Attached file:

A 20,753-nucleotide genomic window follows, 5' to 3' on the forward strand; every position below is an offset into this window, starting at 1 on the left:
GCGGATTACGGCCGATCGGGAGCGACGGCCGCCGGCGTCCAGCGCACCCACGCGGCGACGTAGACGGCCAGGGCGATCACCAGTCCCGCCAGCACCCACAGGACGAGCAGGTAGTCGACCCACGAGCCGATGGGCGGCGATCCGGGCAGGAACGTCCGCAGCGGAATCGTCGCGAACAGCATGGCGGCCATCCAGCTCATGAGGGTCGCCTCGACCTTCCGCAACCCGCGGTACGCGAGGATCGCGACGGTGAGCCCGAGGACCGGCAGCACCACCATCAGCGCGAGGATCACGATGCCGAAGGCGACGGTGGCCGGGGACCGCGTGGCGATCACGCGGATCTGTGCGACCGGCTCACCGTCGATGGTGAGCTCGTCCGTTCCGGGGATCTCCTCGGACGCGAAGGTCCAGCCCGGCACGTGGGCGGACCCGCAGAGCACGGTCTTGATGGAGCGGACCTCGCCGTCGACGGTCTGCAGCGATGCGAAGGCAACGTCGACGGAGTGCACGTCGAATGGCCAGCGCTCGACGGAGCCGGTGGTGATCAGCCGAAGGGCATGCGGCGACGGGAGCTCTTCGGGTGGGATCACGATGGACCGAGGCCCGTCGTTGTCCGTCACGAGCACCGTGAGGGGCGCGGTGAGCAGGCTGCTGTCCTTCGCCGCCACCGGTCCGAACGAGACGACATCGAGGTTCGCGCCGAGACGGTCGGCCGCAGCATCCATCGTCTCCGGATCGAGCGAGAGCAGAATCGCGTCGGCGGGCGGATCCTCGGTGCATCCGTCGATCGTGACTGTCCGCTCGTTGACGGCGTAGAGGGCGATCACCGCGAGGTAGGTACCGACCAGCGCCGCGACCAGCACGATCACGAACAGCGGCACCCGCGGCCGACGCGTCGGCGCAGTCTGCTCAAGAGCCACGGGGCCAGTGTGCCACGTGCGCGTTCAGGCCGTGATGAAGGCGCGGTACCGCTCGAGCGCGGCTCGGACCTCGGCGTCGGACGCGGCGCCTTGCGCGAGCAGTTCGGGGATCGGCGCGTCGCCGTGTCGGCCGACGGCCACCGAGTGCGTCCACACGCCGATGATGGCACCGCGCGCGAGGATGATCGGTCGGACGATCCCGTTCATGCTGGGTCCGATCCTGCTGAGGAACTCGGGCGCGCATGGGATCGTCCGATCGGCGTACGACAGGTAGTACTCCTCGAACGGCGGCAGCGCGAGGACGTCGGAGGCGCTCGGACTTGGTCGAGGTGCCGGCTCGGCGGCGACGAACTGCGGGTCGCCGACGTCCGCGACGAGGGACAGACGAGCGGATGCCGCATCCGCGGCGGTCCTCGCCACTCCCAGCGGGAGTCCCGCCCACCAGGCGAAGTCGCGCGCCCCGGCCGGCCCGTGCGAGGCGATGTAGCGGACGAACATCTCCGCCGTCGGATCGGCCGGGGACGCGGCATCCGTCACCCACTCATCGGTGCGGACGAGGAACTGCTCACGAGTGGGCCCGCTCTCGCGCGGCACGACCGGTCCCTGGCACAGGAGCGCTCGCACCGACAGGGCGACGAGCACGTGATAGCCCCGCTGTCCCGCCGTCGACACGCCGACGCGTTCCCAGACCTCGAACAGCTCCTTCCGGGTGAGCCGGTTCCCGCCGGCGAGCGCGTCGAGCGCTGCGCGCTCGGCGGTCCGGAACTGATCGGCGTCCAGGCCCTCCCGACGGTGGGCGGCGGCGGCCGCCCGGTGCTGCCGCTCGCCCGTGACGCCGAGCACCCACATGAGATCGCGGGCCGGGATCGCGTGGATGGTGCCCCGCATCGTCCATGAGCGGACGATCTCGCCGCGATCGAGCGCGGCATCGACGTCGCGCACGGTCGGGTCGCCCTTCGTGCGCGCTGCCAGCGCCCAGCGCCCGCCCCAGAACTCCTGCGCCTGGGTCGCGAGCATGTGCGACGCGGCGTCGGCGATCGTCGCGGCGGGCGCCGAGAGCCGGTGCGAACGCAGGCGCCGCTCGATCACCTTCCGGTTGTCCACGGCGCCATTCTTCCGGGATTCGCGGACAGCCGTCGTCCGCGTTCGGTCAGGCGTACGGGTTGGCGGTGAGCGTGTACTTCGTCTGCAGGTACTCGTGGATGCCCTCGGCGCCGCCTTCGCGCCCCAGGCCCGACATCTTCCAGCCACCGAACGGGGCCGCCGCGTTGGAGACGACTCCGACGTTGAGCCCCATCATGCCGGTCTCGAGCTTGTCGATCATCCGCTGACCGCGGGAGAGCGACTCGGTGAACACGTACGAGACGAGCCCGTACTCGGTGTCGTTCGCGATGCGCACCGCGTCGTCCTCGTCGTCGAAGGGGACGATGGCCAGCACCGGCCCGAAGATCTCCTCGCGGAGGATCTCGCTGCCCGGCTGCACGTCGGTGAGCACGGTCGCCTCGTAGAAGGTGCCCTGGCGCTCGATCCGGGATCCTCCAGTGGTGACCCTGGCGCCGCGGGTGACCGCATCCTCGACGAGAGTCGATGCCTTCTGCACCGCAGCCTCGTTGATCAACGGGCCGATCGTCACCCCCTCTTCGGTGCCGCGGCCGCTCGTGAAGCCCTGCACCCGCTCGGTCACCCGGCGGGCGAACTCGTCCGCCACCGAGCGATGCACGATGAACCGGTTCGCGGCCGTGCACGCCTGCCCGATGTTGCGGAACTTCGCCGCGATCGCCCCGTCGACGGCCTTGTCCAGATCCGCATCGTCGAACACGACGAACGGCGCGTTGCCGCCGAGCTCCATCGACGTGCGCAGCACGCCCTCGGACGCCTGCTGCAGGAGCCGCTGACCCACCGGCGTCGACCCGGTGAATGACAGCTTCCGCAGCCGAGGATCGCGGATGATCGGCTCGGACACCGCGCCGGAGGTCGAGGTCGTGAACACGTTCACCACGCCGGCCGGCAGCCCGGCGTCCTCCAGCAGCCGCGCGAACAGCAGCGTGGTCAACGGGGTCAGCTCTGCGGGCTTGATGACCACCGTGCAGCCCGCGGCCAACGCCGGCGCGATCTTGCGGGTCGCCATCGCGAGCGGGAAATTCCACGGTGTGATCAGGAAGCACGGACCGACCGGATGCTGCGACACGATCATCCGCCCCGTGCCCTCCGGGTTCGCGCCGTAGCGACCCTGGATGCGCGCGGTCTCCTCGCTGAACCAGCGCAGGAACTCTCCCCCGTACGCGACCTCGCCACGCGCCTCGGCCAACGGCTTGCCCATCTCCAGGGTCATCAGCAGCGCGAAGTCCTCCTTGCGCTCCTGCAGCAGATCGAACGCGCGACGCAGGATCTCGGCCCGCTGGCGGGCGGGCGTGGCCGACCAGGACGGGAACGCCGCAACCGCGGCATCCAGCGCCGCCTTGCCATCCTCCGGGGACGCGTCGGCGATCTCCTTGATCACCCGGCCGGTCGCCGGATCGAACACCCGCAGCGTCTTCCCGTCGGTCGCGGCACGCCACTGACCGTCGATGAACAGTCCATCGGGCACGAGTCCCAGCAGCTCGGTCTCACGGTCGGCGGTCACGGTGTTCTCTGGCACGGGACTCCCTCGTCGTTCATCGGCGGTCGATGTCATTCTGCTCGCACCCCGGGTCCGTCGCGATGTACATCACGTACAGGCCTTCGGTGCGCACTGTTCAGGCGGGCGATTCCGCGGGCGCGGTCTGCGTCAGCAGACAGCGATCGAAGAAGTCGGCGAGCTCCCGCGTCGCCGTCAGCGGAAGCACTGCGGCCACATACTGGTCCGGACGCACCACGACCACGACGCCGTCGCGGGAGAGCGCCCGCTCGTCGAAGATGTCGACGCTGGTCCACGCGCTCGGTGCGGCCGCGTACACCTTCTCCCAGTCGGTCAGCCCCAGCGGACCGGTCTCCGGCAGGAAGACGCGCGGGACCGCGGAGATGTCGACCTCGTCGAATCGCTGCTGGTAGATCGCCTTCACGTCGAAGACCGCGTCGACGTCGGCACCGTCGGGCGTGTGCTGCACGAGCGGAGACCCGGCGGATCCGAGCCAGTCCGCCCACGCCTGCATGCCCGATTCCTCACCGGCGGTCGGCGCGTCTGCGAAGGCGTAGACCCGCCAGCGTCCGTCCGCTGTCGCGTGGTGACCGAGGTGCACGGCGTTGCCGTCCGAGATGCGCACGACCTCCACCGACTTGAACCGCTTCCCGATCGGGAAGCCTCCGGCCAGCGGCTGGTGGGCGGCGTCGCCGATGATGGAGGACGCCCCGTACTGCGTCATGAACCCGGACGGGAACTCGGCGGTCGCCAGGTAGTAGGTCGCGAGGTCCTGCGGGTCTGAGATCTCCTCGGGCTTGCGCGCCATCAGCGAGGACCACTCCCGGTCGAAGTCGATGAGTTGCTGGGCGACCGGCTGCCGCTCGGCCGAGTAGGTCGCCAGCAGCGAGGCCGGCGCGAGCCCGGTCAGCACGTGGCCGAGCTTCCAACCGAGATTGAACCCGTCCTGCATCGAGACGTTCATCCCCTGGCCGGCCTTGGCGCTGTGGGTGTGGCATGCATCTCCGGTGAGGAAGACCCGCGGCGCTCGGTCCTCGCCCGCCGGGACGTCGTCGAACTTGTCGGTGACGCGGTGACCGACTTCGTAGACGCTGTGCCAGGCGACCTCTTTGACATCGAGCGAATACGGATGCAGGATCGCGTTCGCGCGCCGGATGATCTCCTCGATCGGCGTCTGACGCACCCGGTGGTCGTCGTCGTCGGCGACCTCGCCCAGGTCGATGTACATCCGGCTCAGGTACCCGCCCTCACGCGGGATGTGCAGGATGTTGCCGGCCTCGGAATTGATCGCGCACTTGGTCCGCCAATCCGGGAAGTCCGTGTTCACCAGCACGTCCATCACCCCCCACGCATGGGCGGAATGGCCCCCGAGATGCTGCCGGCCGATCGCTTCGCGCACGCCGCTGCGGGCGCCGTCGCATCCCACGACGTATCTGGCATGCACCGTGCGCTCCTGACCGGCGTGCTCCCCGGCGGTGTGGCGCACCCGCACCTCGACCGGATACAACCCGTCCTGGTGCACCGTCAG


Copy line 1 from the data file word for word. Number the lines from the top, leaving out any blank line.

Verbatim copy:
A 20,753-nucleotide genomic window follows, 5' to 3' on the forward strand; every position below is an offset into this window, starting at 1 on the left: